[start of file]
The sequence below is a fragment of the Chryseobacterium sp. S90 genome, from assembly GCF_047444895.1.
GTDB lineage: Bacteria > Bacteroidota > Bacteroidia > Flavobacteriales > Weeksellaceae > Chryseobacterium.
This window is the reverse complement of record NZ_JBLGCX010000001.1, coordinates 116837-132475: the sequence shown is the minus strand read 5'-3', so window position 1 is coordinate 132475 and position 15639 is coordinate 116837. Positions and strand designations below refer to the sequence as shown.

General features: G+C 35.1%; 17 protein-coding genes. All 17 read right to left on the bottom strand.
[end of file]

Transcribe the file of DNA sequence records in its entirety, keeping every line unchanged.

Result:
The sequence below is a fragment of the Chryseobacterium sp. S90 genome, from assembly GCF_047444895.1.
GTDB lineage: Bacteria > Bacteroidota > Bacteroidia > Flavobacteriales > Weeksellaceae > Chryseobacterium.
This window is the reverse complement of record NZ_JBLGCX010000001.1, coordinates 116837-132475: the sequence shown is the minus strand read 5'-3', so window position 1 is coordinate 132475 and position 15639 is coordinate 116837. Positions and strand designations below refer to the sequence as shown.

General features: G+C 35.1%; 17 protein-coding genes. All 17 read right to left on the bottom strand.